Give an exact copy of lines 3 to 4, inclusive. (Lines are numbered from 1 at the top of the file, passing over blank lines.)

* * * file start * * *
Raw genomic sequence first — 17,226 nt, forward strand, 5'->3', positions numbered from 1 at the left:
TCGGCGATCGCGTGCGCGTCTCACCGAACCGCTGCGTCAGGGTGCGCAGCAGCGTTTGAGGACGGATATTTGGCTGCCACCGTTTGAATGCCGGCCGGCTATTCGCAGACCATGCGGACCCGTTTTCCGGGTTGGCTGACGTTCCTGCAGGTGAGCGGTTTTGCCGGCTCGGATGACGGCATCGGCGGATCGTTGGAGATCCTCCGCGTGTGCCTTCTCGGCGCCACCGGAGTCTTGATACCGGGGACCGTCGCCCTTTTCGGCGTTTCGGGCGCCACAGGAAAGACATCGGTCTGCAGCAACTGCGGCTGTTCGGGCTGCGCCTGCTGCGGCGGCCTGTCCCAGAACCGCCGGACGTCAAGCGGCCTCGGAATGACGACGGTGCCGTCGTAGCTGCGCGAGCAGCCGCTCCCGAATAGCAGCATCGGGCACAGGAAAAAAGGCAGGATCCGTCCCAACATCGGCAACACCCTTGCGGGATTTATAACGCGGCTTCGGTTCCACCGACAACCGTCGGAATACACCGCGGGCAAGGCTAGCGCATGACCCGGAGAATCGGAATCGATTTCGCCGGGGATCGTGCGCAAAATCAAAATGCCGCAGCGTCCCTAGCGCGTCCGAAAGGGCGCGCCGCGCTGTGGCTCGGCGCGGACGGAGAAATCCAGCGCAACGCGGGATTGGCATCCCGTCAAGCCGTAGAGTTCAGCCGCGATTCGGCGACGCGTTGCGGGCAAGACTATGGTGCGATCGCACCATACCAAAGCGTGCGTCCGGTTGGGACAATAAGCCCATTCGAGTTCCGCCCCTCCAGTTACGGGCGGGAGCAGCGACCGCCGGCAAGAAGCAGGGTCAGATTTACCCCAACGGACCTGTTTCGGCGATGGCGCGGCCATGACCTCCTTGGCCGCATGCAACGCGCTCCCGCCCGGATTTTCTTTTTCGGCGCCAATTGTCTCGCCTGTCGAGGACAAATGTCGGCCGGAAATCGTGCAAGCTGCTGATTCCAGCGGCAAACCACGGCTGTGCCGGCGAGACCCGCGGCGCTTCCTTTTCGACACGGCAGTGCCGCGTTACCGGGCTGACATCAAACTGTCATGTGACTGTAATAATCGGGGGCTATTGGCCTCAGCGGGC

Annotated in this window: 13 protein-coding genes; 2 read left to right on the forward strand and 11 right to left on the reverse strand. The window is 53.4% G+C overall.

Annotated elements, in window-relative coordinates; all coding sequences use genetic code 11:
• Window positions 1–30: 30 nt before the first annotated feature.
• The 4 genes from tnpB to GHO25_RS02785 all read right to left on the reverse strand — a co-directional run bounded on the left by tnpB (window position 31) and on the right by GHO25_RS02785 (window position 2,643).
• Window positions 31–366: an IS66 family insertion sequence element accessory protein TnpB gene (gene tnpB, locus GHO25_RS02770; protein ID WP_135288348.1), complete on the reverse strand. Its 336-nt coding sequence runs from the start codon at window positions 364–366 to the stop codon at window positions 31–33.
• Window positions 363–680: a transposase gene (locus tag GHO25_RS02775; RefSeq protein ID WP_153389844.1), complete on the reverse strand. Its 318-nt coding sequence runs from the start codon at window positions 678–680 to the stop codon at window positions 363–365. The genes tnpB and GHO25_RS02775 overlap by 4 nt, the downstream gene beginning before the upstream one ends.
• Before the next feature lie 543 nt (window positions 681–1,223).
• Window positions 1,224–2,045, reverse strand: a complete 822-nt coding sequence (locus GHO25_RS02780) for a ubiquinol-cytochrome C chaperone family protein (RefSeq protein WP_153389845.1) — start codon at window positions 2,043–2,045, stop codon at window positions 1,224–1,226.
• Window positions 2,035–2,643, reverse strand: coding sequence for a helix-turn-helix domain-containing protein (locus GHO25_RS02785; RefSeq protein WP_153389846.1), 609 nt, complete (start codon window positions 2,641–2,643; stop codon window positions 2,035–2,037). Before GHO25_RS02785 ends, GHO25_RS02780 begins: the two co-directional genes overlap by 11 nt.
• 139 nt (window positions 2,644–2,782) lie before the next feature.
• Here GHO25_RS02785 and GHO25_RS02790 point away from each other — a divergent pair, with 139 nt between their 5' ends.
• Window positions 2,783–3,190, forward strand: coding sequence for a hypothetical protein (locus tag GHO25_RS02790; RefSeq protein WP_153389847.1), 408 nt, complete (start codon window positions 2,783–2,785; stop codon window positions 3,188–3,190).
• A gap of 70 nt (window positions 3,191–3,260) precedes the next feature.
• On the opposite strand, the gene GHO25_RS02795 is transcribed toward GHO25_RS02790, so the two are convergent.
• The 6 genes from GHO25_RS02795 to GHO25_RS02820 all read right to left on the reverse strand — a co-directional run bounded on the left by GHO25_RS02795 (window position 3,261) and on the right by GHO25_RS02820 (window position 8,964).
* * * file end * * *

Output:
Annotated in this window: 13 protein-coding genes; 2 read left to right on the forward strand and 11 right to left on the reverse strand. The window is 53.4% G+C overall.

Annotated elements, in window-relative coordinates; all coding sequences use genetic code 11: